UPPER KEYS -- A proposed pilot project to erect Coast Guard approved channel markers in Florida Bay is raising the hackles of some fishing guides and anglers.
Officials at Everglades National Park, which has jurisdiction over nearly all the bay, have yet to decide on the details of the experimental project, said Fred Herling, principal park planner. But the park is under pressure from the Coast Guard to replace its current marker system of narrow stakes topped with an arrow pointing toward the channel with something more akin to the Coast Guard's thicker and more prominent red-triangle and green-square markers.
Within the next couple of weeks park officials will be convening to work on details of a likely pilot program, which would involve marking three to five channels over a test period of approximately three years, Herling said. During that time officials would observe the impact the Coast Guard channel markers have on boat traffic and the bay bottom.
"What this study is trying to do is carefully evaluate what options we have to meet the requirements of becoming Coast Guard-compliant while protecting the resources and providing for safe boater transit in the bay," Herling said.
Some anglers, though, say that marking Florida Bay with the more obtrusive signs will mar its natural beauty. Even worse, they fear traditional Coast Guard signs would serve as an open invitation to large vessels unsuited for the shallow and tricky-to-navigate water of Florida Bay, home to prized fish like snook, permit and tarpon.
"This issue of Coast Guard markers being installed in the channels of Florida Bay is the most dangerous thing we've ever had to face as Florida Bay users," longtime Islamorada fishing guide John Kipp wrote in a recent call to action to his colleagues.
In December, the Alternative E Committee, a group of Upper Keys anglers and fishing guides that advocates on Florida Bay issues, sent a letter to Everglades Superintendant Dan Kimball calling for the stake and arrow marking system to remain.
Among other issues, the group questioned the functionality of the red and green Coast Guard sign system in a place like the bay. The signs traditionally operate under the rule of "red right returning," meaning boats returning to shore should keep the red posts on their right. However, in Florida Bay, where boaters must navigate through a virtual maze of shallow basins regardless of their status of travel, such a system could lead to lots of confusion, the committee wrote.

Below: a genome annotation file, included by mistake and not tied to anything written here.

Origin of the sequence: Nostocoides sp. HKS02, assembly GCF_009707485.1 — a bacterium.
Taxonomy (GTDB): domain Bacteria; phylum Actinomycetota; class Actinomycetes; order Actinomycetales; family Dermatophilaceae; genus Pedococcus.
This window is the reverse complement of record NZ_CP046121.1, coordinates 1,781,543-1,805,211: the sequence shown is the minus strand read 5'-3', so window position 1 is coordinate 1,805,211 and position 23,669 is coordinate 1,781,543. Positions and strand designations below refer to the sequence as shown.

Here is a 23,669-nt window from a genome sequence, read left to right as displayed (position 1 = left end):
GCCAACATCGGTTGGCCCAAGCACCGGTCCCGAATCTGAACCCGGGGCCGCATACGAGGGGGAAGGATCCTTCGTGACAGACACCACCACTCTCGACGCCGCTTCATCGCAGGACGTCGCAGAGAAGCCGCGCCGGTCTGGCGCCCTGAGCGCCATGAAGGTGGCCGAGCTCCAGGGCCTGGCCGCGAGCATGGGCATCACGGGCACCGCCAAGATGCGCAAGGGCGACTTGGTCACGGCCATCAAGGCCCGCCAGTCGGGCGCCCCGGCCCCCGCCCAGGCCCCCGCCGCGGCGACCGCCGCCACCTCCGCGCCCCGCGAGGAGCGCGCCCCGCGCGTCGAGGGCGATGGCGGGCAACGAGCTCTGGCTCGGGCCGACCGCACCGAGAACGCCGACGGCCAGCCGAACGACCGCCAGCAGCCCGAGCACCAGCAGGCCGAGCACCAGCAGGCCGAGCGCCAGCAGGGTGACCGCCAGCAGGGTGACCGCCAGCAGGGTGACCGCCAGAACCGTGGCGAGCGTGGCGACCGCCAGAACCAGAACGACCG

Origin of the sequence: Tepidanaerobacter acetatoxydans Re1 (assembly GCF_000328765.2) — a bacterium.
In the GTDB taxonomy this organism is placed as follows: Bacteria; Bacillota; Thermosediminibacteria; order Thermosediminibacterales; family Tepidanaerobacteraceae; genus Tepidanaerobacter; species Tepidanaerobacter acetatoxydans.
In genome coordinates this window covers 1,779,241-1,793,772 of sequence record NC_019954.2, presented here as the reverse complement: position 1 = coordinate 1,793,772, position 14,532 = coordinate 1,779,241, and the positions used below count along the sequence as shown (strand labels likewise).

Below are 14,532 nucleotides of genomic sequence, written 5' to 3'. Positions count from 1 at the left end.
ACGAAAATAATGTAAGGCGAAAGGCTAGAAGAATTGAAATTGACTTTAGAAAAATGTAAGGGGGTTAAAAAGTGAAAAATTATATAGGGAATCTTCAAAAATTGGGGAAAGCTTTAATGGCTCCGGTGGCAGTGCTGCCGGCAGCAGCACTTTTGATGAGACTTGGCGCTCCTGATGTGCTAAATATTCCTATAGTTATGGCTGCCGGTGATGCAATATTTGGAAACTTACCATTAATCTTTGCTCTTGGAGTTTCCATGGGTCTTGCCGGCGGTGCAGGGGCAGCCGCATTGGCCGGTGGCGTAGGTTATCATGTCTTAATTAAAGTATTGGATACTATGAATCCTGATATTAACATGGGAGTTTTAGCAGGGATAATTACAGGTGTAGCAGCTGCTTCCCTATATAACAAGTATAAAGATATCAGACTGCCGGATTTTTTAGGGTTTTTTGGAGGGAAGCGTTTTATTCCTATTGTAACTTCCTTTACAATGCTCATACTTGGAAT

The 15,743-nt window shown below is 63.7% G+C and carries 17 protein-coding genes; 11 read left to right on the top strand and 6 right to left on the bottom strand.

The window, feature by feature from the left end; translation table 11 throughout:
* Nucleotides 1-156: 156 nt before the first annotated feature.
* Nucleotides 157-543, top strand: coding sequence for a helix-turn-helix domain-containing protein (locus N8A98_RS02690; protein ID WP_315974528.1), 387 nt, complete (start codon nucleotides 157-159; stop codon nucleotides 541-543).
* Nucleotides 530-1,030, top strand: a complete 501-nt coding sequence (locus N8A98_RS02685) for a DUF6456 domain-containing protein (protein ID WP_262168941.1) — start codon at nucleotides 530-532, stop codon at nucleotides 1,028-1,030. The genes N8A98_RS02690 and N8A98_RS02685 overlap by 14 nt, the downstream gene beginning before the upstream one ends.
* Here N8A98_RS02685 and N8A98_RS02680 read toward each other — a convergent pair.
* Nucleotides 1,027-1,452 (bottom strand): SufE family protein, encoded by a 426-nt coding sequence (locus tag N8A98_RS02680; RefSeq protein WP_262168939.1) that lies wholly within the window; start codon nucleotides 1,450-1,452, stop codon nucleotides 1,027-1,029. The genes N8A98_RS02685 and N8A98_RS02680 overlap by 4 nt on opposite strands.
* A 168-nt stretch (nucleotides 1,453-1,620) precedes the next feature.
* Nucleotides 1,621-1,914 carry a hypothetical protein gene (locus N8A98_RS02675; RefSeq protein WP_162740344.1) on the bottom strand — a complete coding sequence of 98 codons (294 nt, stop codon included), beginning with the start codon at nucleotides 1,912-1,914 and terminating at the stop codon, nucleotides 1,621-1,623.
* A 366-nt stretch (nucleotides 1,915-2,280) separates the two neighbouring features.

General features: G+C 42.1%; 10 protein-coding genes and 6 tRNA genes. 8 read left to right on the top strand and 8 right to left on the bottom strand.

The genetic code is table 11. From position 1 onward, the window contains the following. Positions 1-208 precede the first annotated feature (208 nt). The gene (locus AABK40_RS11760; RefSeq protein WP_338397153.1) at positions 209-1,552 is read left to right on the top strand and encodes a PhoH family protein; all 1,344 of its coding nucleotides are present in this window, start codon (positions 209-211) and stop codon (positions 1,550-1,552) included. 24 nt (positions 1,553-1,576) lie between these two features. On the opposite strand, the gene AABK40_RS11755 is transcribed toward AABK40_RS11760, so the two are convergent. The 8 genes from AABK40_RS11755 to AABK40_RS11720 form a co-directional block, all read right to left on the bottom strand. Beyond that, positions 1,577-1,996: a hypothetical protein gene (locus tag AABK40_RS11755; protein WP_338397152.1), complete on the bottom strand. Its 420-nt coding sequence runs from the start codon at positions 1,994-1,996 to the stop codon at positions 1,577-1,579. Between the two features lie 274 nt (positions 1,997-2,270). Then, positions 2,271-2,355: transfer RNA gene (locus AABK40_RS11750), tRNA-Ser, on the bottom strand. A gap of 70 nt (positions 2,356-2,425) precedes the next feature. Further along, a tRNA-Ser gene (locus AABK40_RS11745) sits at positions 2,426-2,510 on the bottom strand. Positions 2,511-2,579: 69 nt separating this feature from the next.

More concerning, says Kipp, is that once Coast Guard-approved markers go up, they will be represented on charts and GPS systems. Such a scenario would lead to a gradual increase of large boat traffic in those marked channels, Kipp contends. Those boats, he says, would eventually dredge out the approaches to the channels, most of which are no more than two-feet deep. That in turn, will run off fish.
"We're going to be in a situation where we're going to lose the rest of our tarpon fishery," Kipp said.
Herling says the National Park Service isn't oblivious to such concerns. That's why they're talking about trying a pilot program first, and then analyzing the results before deciding whether and how to proceed with permanent changes. Moreover, he said, changes in the marking system will almost certainly be accompanied by an enhanced boater education system for the bay.
Herling also emphasized that the existing stake and arrow marking system hasn't prevented ongoing scarring of the flats and of Florida Bay.
"The fact is, all of the channels that are out there today are on the charts already," he said. "It also includes GPS waypoints. It's not like it's a secret."